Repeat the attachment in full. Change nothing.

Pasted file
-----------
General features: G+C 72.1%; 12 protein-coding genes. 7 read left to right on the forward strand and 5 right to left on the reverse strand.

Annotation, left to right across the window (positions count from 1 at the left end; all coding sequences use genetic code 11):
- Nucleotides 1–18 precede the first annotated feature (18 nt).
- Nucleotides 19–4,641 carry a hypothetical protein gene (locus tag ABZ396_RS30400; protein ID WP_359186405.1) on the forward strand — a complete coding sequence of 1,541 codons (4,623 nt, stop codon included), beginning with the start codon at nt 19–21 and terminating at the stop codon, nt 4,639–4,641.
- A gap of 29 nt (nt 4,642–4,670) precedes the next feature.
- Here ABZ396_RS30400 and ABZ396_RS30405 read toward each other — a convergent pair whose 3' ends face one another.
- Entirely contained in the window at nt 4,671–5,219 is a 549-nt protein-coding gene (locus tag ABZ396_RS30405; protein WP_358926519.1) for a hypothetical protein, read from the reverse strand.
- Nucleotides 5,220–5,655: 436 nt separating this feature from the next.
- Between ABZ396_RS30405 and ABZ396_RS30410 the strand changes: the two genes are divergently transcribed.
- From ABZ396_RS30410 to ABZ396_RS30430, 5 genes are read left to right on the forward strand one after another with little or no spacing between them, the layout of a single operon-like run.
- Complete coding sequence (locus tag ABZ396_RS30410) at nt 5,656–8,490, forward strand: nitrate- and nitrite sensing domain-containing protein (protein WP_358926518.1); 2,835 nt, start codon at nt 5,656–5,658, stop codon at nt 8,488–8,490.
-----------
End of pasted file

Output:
General features: G+C 72.1%; 12 protein-coding genes. 7 read left to right on the forward strand and 5 right to left on the reverse strand.

Annotation, left to right across the window (positions count from 1 at the left end; all coding sequences use genetic code 11):
- Nucleotides 1–18 precede the first annotated feature (18 nt).
- Nucleotides 19–4,641 carry a hypothetical protein gene (locus tag ABZ396_RS30400; protein ID WP_359186405.1) on the forward strand — a complete coding sequence of 1,541 codons (4,623 nt, stop codon included), beginning with the start codon at nt 19–21 and terminating at the stop codon, nt 4,639–4,641.
- A gap of 29 nt (nt 4,642–4,670) precedes the next feature.
- Here ABZ396_RS30400 and ABZ396_RS30405 read toward each other — a convergent pair whose 3' ends face one another.
- Entirely contained in the window at nt 4,671–5,219 is a 549-nt protein-coding gene (locus tag ABZ396_RS30405; protein WP_358926519.1) for a hypothetical protein, read from the reverse strand.
- Nucleotides 5,220–5,655: 436 nt separating this feature from the next.
- Between ABZ396_RS30405 and ABZ396_RS30410 the strand changes: the two genes are divergently transcribed.
- From ABZ396_RS30410 to ABZ396_RS30430, 5 genes are read left to right on the forward strand one after another with little or no spacing between them, the layout of a single operon-like run.
- Complete coding sequence (locus tag ABZ396_RS30410) at nt 5,656–8,490, forward strand: nitrate- and nitrite sensing domain-containing protein (protein WP_358926518.1); 2,835 nt, start codon at nt 5,656–5,658, stop codon at nt 8,488–8,490.